Vince Cable has laid down the gauntlet against his own coalition government today as he stepped up his criticism of immigration policy.
Vince was talking during a Q&A after a setpiece speech. He said the cap was “doing great damage” and cited a British company that needed 500 specialists – half of which needed to come from outside the EU – but had geen given a quota of just 30. Read more
There are some small signs of the coalition transparency agenda stalling a bit, at least with regard to the spending review.
1) No one has settled even if they’ve settled
Cameron has laid down the law: no talking about the spending review negotiations. Even if you’ve settled, you haven’t really settled. And if your numbers leak out, expect them to change.
Even so, the negotiations are moving on at a clip. We disclosed today that five departments have basically agreed deals with the Treasury: the Foreign Office, Cabinet Office, Treasury, Environment, and Culture. Some of them have reached a “provisional settlement” — and if you’re wondering what that means, so are we. I suspect it will stay that way until they’re announced by the chancellor. It sounds like a bit of a charade.
2) Even when you reveal the budget settlement, keep the details secret
There’s growing angst in some departments over the presentation of the spending review.
Everyone is busy in No 10 attempting to find some happy reform narrative that counters the impression that the government is obsessed with cuts (which it is). Meanwhile, to the surprise of some in the Treasury, a decision has been taken not to release all the bad news in one go. Read more
I wrote a few weeks ago about Labour’s concerns that the aid budget will be governed more by security concerns under the coalition. A leaked document from Dfid confirmed that David Cameron’s new security council would take direct control of parts of the aid budget, before adding:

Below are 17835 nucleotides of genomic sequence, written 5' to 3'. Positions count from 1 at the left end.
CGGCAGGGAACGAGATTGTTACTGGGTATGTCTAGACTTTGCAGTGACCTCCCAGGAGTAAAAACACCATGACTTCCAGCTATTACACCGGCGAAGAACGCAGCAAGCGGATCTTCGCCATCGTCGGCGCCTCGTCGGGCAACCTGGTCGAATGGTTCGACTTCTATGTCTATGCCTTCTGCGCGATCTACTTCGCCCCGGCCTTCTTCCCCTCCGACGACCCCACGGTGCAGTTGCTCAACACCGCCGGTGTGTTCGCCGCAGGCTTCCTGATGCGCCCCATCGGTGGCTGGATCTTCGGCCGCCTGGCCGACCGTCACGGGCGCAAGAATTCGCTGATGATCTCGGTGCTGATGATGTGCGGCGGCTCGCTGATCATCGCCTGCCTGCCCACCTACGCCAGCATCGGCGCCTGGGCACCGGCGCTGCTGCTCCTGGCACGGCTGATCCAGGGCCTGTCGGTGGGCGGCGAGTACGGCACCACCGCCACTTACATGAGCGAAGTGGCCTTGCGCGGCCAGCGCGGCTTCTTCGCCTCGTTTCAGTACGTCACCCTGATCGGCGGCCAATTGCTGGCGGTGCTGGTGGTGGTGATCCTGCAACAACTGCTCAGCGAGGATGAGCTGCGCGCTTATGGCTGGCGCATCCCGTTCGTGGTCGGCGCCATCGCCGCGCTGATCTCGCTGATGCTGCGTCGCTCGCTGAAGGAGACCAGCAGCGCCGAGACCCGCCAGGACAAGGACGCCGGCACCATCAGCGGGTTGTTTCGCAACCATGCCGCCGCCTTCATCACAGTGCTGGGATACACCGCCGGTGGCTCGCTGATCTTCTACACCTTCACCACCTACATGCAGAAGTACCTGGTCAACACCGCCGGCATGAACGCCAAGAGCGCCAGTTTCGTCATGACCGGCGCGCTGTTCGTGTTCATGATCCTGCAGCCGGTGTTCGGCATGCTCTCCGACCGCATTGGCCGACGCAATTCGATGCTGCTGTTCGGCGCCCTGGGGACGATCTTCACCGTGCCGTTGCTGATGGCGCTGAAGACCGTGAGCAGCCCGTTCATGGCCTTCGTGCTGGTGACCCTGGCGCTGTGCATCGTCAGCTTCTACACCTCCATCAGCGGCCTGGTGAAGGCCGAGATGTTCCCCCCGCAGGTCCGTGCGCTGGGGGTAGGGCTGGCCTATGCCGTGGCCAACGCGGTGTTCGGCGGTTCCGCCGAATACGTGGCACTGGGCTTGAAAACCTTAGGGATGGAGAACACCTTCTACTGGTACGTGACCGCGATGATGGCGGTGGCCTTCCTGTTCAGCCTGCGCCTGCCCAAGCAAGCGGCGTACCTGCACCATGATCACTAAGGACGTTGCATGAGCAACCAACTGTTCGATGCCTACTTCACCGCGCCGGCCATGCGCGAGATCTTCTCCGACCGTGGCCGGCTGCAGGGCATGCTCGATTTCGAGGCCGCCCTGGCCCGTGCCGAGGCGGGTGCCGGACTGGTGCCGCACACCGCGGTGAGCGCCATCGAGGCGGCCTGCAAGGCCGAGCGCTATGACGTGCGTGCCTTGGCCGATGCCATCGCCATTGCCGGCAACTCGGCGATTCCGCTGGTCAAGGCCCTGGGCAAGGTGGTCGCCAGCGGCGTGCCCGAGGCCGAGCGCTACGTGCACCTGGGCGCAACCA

“The National Security Council said the ODA [overseas development assistance] budget should make the maximum possible contribution to national security consistent with ODA rules.”
That, of course, means that Afghanistan, for example, would become a higher priority for aid than countries with less of a strategic role. It also opens up the possibility (in the eyes of Labour and others) of MoD and FCO spending in such countries being reallocated as “aid” – as a way to erode the ring-fence on the aid budget – although the coalition is fiercely rejecting this suggestion.
Now, interestingly, a Lib Dem policy document has made the same warning in very similar terms.
Allies of Ed Miliband are letting it be known that some MPs are now committed to jumping ship from the Mili-D campaign when it comes to the final voting in the leadership contest. The theory is that they have been “inspired” to change their minds by the weekend poll that put the younger brother slightly ahead. And ambitious MPs will want to be in the right camp when the result comes in.
But it’s not clear how much this is just gamesmanship. After all, most Labour MPs have already committed one way or another in public. Who wants to emerge as a turncoat when the final list comes through (on the Wednesday after the September 25 result)? Read more
Here is an idea for the new “nudge unit” in Downing Street.
David Cameron has pledged to protect the £2.7bn winter fuel payments to the over-60s — but he never promised to keep the name.
Surely it is time to stop people claiming these handouts by calling them something more appropriate that would deter the wealthy middle-classes? After all, the payment has nothing to do with fuel. Done properly, this cunning intervention could save hundreds of millions of pounds — while still permitting the needy to claim.
Neil O’Brien of Policy Exchange thought something absurdly bureaucratic would do the trick. Would you bother to claim the Voluntary Age-Related Season Specific Dependency Credit? And would you be able to ever find the forms on the internet?
My preference is for something much more unappetising. Perhaps the Old Age Support Ration? That would put off Ken Clarke and Vince Cable from sending in the application. Or maybe the Elderly and Infirm Support and Sustenance Payment? Read more
Simon Lewis, who was Gordon Brown’s director of communications at 10 Downing Street, is quitting his current post in Whitehall to join a financial trade association.
The suave former spinner – who had previously worked at Vodafone and Buckingham Palace – is to be chief executive of the Association for Financial Markets in Europe. In his new role at the London-based AFME, Lewis will lobby governments and regulators on behalf of Europe’s major financial institutions. Read more